Getting your Evanston news from Facebook? Try the Evanston RoundTable’s free daily and weekend email newsletters – sign up now!
Subscribe to the newsletter!
Parents gave high marks to the Positive Behavior Interventions and Supports (PBIS) Program at Dewey School during a meeting with Tracy Justesen, assistant secretary of the Office of Special Education and Rehabilitation Services for the U.S. Department of Education, and Renee Bradley, who runs the national center for PBIS at the U.S. Department of Education. Mr. Justesen and Ms. Bradley visited Dewey School on March 26 to learn how the school has successfully implemented PBIS.
“PBIS has made such a huge impression. It allows kids to take charge of their behavior,” said Jodi Fox, a Dewey parent. “Every adult in the school knows every kid and knows something great about them.”
Katie Bailey, District 65 School Board member and Dewey parent, said that implementing PBIS has been a “culture change” for the parents and teachers. “It’s a positive way of talking to students.”
Another parent said her children transferred to Dewey from another District 65 school after her family moved into the Dewey attendance area. “The difference in the school was stunning. … It’s unbelievable,” she said.
Ms. Bradley told the RoundTable that Mr. Justesen and she chose to visit Dewey School at the recommendation of Howard Atlas, technical assistance coordinator for the Illinois PBIS Network. Mr. Atlas said, “Dewey is one of our exemplary schools. Absolutely.”
PBIS – Focus Things Positively
Dewey implemented PBIS six years ago. Dewey principal Andrew Krugly said that, before starting the program, they “spent an inordinate amount of time getting ready.” Staff prepared a matrix of expected behaviors for each area of the school, such as arrival/dismissal areas, hallways, the playground and the lunchroom.
The matrix is built around four rules called the Dewey Do’s: Be Respectful; Be
Safe; Be Caring; and Be Here, Be Ready. Almost all of the expectations are stated in positive terms, said Mr. Krugly. “We try to use positive language as much as we can.”
Mr. Krugly said the time spent in setting up the program led to buy-in by all teachers and staff at the school. “We have changed teachers’ behavior, including my own,” he said. “We all think differently about how we react with children. We are positive and proactive, rather than being negative and reactive. We look for solutions to solve behavioral problems, rather than imposing suspensions or other sanctions.”
“One thing PBIS gave us is a common language to use with kids,” said Djuna Coe, a teacher at Dewey for 20 years. “It caused us to have positive language throughout the school. We’re always reinforcing the positive behavior, including by pre-teaching expectations.” Ms. Coe added, “We have more interaction with students and more positive interactions with students.”
Kate Ellison, a social worker at Dewey for five years, said, “PBIS helps us frame our interactions with kids. We focus on kids’ strengths and on good behavior, rather than on punishing bad behavior.”
“We have total buy-in for PBIS,” Ms. Ellison added. “The results were so dramatic in the first few years it really supported buy-in.”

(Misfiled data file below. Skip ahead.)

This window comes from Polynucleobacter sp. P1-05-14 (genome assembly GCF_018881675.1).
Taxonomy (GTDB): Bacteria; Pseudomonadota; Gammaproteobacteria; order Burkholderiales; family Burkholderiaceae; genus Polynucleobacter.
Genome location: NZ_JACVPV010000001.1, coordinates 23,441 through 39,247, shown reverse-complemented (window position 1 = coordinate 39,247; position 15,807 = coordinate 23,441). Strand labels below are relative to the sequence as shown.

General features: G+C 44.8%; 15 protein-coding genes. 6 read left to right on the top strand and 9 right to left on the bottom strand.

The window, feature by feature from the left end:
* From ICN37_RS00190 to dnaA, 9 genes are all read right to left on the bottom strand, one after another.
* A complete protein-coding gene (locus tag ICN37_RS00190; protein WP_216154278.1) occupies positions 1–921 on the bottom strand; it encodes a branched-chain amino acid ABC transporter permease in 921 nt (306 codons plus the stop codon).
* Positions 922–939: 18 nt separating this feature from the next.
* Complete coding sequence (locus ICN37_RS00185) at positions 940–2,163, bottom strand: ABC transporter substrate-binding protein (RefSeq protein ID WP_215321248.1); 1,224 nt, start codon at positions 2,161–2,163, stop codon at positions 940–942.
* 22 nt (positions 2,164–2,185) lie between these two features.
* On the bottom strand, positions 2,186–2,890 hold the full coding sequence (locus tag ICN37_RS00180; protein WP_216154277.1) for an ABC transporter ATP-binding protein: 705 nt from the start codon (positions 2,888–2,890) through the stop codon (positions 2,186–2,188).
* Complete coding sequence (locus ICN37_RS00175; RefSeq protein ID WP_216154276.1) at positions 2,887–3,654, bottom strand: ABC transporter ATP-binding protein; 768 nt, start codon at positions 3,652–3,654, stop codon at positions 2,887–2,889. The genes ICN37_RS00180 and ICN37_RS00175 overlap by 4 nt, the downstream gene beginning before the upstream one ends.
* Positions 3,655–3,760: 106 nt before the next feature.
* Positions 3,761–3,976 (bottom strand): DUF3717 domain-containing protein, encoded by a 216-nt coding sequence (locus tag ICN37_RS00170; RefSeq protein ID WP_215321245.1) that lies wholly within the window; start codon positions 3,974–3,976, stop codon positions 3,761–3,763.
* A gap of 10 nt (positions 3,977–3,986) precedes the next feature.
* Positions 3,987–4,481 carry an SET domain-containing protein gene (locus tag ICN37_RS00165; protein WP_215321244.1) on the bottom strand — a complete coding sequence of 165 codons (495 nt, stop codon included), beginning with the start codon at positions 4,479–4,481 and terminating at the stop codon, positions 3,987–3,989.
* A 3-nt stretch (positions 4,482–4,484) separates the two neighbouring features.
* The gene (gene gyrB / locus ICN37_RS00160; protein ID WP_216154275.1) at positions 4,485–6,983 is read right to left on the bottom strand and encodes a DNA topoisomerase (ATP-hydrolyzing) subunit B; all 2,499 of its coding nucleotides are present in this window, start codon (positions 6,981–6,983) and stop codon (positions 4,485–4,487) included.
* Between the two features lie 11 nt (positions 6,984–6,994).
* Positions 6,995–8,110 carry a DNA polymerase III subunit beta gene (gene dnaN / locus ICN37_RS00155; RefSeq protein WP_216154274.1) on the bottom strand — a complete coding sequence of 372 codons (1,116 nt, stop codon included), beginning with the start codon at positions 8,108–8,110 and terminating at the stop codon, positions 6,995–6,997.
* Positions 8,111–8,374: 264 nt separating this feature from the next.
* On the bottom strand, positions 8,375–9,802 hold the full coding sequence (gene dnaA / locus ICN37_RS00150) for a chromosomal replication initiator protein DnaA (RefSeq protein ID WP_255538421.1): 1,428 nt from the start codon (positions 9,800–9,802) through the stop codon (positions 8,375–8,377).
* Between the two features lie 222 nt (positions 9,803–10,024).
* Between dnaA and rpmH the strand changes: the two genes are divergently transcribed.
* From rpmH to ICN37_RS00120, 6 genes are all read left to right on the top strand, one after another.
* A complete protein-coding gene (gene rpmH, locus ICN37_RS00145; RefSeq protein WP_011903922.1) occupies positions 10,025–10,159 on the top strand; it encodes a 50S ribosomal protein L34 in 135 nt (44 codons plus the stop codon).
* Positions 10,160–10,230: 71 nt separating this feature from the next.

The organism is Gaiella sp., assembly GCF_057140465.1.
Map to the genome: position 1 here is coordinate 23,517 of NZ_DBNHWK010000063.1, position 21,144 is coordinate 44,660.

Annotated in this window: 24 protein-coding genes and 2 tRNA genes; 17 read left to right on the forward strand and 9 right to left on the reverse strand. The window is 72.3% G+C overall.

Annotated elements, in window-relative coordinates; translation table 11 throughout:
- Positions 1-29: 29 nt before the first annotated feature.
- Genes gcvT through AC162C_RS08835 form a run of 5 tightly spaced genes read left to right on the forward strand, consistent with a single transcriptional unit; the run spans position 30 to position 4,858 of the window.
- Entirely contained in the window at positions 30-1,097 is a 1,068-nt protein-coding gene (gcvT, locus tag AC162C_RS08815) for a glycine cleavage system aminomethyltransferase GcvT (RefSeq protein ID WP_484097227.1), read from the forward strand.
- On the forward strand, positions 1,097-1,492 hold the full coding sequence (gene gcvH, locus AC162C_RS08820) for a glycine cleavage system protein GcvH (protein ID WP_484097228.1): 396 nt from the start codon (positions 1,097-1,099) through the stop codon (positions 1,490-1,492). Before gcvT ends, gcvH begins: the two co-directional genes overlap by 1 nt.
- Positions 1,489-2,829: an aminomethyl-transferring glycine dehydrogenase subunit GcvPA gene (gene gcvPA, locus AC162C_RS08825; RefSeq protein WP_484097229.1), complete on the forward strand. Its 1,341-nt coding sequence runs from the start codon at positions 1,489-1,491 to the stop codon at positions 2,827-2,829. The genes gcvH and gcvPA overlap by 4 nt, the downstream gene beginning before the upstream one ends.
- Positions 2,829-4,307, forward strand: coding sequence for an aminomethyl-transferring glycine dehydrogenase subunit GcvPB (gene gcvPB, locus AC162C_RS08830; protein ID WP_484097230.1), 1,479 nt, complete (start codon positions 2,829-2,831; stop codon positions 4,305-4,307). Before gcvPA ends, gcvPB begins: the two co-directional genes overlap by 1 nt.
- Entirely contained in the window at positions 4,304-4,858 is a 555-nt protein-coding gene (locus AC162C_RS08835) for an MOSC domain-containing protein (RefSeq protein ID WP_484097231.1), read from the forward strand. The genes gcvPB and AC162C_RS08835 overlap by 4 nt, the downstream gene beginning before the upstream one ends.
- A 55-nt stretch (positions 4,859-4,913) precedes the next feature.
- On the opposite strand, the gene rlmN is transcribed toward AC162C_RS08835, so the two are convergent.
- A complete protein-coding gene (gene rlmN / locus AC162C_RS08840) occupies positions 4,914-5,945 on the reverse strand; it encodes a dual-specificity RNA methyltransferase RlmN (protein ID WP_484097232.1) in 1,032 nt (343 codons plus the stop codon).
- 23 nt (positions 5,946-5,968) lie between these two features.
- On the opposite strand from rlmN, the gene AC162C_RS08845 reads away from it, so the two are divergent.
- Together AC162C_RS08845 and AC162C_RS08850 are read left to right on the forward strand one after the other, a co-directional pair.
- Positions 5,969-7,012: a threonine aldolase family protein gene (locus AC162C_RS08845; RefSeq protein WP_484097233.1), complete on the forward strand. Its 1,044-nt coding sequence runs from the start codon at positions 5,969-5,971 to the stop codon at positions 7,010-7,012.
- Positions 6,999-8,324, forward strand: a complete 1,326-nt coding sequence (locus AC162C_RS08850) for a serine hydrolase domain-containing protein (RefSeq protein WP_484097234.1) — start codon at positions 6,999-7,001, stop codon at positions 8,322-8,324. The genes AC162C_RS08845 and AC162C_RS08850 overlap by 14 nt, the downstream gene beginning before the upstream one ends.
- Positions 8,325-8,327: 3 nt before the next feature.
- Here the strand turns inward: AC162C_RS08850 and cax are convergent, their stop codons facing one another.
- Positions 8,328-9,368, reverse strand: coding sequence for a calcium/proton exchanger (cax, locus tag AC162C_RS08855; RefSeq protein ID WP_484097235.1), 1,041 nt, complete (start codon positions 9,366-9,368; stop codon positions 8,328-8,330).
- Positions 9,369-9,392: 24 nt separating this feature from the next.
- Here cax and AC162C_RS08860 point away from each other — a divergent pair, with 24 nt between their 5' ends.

An important part of the PBIS program is that expectations and behavioral skills are taught directly to students. Every Monday “Cool Tools” are taught to students, covering topics such as how to walk in the hallways, how to use playground equipment. This week’s Cool Tool was “It’s not what you say, but how you say it,” said Mr. Krugly. “We have developed 70 to 100 Cool Tools since the start.”
To reinforce good behavior, staff members give “Tiger Tickets” to students who are observing the Dewey Do’s. Ms. Ellison said students can use the Tiger Tickets to participate in monthly celebrations, such as a volleyball game, to attend a special story time with the principal and other events. One time, students could throw a ball to try to dunk Mr. Krugly in a dunk tank in exchange for 10 Tiger Tickets. “We try to have a good time with it,” Ms. Ellison said.
Data is used for everything, said Mr. Krugly. Dewey revamped its morning entrance procedure after determining that a lot of disciplinary problems arose during that time. Data is used in deciding what Cool Tools to teach. Children are surveyed to plan celebrations at which Tiger Tickets can be used.
Dewey has an intervention team that addresses both behavioral and academic issues. The team has readily available data about each student and can tailor an intervention to address a student’s pattern of behavior, rather than focusing on a single incident.
“Behavior has changed,” said Mr. Krugly. The average number of referrals for discipline and the number of suspensions has declined. The number of suspension days was 70 in 2002-03; it dropped to 2 days in 2006-07.
Mr. Krugly said, “The achievement gap in math between African-American students and white students has disappeared. The achievement gap in reading continues to close. We feel that as a result of hard work, good teaching, and the fact that behavior is so much better, that teachers can spend more time teaching rather than disciplining students.”
Mr. Krugly added, “What’s happening in this building is because of the staff in this building.”
During their visit, Mr. Justesen and Ms. Bradley met with the PBIS team, observed several classes and met with teachers, parents and students. They told Mr. Krugly their visit to Dewey “far exceeded their expectations. You have a very special school.”